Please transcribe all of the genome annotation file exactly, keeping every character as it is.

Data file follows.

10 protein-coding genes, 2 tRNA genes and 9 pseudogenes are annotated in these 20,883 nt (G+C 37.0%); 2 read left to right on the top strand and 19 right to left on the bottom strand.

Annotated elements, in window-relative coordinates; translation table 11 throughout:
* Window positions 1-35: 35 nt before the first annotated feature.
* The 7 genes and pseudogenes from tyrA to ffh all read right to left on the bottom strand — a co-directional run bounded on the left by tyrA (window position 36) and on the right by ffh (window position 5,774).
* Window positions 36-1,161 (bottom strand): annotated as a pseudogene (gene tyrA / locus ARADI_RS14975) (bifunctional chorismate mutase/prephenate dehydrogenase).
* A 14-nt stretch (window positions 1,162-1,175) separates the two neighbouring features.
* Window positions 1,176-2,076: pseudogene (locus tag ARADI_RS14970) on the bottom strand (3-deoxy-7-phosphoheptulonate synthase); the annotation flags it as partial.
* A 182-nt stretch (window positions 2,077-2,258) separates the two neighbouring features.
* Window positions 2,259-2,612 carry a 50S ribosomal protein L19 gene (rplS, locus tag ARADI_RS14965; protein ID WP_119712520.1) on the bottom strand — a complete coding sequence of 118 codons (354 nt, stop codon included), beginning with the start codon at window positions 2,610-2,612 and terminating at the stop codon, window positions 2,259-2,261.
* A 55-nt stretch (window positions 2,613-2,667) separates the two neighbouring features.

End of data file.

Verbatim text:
10 protein-coding genes, 2 tRNA genes and 9 pseudogenes are annotated in these 20,883 nt (G+C 37.0%); 2 read left to right on the top strand and 19 right to left on the bottom strand.

Annotated elements, in window-relative coordinates; translation table 11 throughout:
* Window positions 1-35: 35 nt before the first annotated feature.
* The 7 genes and pseudogenes from tyrA to ffh all read right to left on the bottom strand — a co-directional run bounded on the left by tyrA (window position 36) and on the right by ffh (window position 5,774).
* Window positions 36-1,161 (bottom strand): annotated as a pseudogene (gene tyrA / locus ARADI_RS14975) (bifunctional chorismate mutase/prephenate dehydrogenase).
* A 14-nt stretch (window positions 1,162-1,175) separates the two neighbouring features.
* Window positions 1,176-2,076: pseudogene (locus tag ARADI_RS14970) on the bottom strand (3-deoxy-7-phosphoheptulonate synthase); the annotation flags it as partial.
* A 182-nt stretch (window positions 2,077-2,258) separates the two neighbouring features.
* Window positions 2,259-2,612 carry a 50S ribosomal protein L19 gene (rplS, locus tag ARADI_RS14965; protein ID WP_119712520.1) on the bottom strand — a complete coding sequence of 118 codons (354 nt, stop codon included), beginning with the start codon at window positions 2,610-2,612 and terminating at the stop codon, window positions 2,259-2,261.
* A 55-nt stretch (window positions 2,613-2,667) separates the two neighbouring features.